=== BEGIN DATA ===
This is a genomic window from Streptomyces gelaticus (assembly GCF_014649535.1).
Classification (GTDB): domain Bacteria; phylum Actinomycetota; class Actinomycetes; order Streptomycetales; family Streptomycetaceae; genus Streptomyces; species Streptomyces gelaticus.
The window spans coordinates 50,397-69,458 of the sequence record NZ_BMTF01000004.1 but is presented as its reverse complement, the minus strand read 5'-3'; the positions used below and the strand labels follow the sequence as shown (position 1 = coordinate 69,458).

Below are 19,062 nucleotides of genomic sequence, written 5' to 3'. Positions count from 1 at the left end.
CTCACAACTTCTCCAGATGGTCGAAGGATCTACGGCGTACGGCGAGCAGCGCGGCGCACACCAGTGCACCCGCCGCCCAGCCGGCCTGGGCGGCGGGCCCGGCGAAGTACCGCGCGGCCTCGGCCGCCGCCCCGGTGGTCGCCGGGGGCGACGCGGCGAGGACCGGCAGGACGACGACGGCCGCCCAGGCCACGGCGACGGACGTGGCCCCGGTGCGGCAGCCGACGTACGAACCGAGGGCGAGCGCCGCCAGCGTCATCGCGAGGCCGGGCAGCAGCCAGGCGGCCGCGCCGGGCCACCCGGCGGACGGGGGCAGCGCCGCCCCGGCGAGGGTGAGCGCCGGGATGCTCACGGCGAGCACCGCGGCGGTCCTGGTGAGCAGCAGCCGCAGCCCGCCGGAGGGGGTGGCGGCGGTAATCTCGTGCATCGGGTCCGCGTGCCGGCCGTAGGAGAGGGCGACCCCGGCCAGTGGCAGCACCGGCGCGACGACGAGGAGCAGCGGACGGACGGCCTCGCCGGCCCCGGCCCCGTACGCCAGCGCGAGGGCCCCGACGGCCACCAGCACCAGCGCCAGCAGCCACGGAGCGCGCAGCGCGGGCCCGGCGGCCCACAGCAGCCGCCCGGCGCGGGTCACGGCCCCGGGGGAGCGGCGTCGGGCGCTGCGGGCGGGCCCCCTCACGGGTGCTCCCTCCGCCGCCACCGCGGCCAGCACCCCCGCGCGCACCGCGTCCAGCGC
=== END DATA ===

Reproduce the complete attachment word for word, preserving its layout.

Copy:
This is a genomic window from Streptomyces gelaticus (assembly GCF_014649535.1).
Classification (GTDB): domain Bacteria; phylum Actinomycetota; class Actinomycetes; order Streptomycetales; family Streptomycetaceae; genus Streptomyces; species Streptomyces gelaticus.
The window spans coordinates 50,397-69,458 of the sequence record NZ_BMTF01000004.1 but is presented as its reverse complement, the minus strand read 5'-3'; the positions used below and the strand labels follow the sequence as shown (position 1 = coordinate 69,458).

Below are 19,062 nucleotides of genomic sequence, written 5' to 3'. Positions count from 1 at the left end.
CTCACAACTTCTCCAGATGGTCGAAGGATCTACGGCGTACGGCGAGCAGCGCGGCGCACACCAGTGCACCCGCCGCCCAGCCGGCCTGGGCGGCGGGCCCGGCGAAGTACCGCGCGGCCTCGGCCGCCGCCCCGGTGGTCGCCGGGGGCGACGCGGCGAGGACCGGCAGGACGACGACGGCCGCCCAGGCCACGGCGACGGACGTGGCCCCGGTGCGGCAGCCGACGTACGAACCGAGGGCGAGCGCCGCCAGCGTCATCGCGAGGCCGGGCAGCAGCCAGGCGGCCGCGCCGGGCCACCCGGCGGACGGGGGCAGCGCCGCCCCGGCGAGGGTGAGCGCCGGGATGCTCACGGCGAGCACCGCGGCGGTCCTGGTGAGCAGCAGCCGCAGCCCGCCGGAGGGGGTGGCGGCGGTAATCTCGTGCATCGGGTCCGCGTGCCGGCCGTAGGAGAGGGCGACCCCGGCCAGTGGCAGCACCGGCGCGACGACGAGGAGCAGCGGACGGACGGCCTCGCCGGCCCCGGCCCCGTACGCCAGCGCGAGGGCCCCGACGGCCACCAGCACCAGCGCCAGCAGCCACGGAGCGCGCAGCGCGGGCCCGGCGGCCCACAGCAGCCGCCCGGCGCGGGTCACGGCCCCGGGGGAGCGGCGTCGGGCGCTGCGGGCGGGCCCCCTCACGGGTGCTCCCTCCGCCGCCACCGCGGCCAGCACCCCCGCGCGCACCGCGTCCAGCGC